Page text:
Unit testing is important. That being said, there are a few things about golang that make testing difficult. I am going to try to explain a few mechanisms I use to deal with common unit testing problems in golang:
1.) Monkey Patching Functions For Unit Testing 2.) Mocking Struct Methods via Interfacing
tl;dr: unit testing in golang
My coworker agtorre and I implement our mocking with these mechanisms for our unit testing.
Monkey Patching in Golang
So, from what I understand, monkey patching is the art of modifying a module, or package at runtime to alter the course of execution. To those ends, golang fits this model pretty well, as functions are first class constructs. When we want to make a third party package function “mocked” we can merely do the following:
Since package functions are assignable to variables, we can mock like this:
The following things are happening here:
- When this test is run, we are storing the old location of the mocked function.
- Then we are detering the reset of the old location of the original function back.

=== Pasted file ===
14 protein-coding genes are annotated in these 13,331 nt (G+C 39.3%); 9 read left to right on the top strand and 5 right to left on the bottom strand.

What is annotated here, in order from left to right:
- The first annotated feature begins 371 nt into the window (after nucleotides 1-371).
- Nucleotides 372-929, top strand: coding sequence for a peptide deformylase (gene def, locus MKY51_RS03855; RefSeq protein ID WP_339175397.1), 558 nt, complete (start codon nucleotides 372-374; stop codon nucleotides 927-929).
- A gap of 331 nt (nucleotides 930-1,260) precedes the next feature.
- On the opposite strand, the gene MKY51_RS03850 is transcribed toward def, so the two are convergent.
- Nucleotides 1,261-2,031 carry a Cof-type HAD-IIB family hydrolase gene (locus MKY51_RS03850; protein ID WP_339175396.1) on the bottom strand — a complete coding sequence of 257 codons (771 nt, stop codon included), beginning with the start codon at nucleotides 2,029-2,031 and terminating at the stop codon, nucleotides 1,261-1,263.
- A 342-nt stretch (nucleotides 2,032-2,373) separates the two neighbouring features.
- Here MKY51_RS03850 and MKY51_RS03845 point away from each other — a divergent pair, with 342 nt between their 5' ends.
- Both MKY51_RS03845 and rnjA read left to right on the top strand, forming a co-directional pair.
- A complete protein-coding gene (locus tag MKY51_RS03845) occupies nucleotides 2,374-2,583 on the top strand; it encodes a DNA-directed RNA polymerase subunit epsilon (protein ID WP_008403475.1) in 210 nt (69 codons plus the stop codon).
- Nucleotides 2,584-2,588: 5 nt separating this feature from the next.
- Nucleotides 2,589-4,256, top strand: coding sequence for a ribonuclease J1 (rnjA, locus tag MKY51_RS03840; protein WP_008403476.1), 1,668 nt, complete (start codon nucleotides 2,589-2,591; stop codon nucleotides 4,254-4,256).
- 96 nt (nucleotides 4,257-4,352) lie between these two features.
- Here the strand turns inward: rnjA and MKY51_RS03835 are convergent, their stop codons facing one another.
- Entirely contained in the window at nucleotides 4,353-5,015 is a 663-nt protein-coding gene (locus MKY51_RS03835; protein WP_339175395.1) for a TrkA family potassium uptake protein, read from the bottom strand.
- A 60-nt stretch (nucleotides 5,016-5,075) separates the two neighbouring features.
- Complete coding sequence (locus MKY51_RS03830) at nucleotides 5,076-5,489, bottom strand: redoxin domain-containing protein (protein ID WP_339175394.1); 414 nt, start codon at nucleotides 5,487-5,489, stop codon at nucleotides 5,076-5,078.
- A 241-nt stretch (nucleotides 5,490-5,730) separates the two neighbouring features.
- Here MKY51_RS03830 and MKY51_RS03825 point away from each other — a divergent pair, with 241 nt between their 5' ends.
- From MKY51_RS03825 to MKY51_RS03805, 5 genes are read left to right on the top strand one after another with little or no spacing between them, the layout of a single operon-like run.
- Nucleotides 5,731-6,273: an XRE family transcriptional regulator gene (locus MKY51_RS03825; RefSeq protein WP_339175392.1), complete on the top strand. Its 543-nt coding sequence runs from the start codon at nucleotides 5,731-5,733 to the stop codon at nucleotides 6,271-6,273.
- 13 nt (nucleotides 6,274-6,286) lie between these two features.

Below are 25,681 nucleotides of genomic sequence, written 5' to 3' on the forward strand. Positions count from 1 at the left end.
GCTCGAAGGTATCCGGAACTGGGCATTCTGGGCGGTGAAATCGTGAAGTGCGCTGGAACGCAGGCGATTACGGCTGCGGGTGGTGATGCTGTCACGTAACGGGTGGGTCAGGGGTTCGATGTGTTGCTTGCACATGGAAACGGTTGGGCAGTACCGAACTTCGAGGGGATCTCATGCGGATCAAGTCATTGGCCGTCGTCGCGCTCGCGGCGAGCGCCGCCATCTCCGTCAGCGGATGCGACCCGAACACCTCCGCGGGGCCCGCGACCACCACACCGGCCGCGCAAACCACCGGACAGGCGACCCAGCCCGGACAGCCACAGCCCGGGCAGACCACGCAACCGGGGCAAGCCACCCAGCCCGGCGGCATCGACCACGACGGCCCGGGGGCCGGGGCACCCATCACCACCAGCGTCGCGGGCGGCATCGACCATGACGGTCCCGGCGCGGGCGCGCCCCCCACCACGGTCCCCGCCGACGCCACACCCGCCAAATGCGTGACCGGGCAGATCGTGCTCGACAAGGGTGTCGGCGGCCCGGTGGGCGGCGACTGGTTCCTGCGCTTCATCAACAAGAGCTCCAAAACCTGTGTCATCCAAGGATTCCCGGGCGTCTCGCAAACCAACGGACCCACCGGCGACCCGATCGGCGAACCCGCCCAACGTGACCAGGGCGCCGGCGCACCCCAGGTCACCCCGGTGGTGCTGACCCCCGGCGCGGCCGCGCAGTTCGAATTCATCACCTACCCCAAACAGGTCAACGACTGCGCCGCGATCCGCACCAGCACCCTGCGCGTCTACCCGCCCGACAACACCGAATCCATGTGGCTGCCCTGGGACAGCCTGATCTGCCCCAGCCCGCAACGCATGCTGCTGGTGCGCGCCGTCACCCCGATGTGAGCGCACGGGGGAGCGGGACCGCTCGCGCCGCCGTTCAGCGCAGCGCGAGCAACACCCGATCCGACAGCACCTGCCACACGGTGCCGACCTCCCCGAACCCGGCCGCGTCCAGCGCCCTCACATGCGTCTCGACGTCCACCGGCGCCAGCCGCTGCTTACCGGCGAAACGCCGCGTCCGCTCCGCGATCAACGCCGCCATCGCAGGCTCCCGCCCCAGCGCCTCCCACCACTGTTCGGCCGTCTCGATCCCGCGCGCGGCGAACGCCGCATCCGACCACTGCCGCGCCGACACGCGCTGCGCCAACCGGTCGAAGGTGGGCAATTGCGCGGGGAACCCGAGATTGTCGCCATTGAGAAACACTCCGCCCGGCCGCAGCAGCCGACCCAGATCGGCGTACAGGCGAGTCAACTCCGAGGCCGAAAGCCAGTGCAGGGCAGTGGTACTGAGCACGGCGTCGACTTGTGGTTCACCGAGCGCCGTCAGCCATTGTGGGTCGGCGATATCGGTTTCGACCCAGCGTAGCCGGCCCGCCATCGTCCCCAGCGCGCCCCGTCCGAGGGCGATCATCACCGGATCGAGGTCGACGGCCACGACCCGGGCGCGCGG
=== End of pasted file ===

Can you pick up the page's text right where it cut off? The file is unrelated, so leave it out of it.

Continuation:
- This defer will happen after the function finishes, before the stack is popped.
- Then we are overwriting our sqlOpen package function with a new definition that will throw an error
- Then we run main()
At this point main is run with our fake sqlOpen definition and we should see a panic. This is an ugly, but functional way of testing different potential outcomes of package functions.
Mocking Struct Methods via Interfacing
Go allows for interfaces, which is excellent for making things like other things. We are going to use interface implementations of third party structs to mock out a virtual struct that will allow us to perform mocking of a struct’s methods:
We are tasked with testing the edge case of when Increment returns an error, and we need to test if a panic occurs. To do this we need to mock out Something.Increment and return a non-nil error result. Here is how I usually go about doing this:
Hope this was helpful to anyone.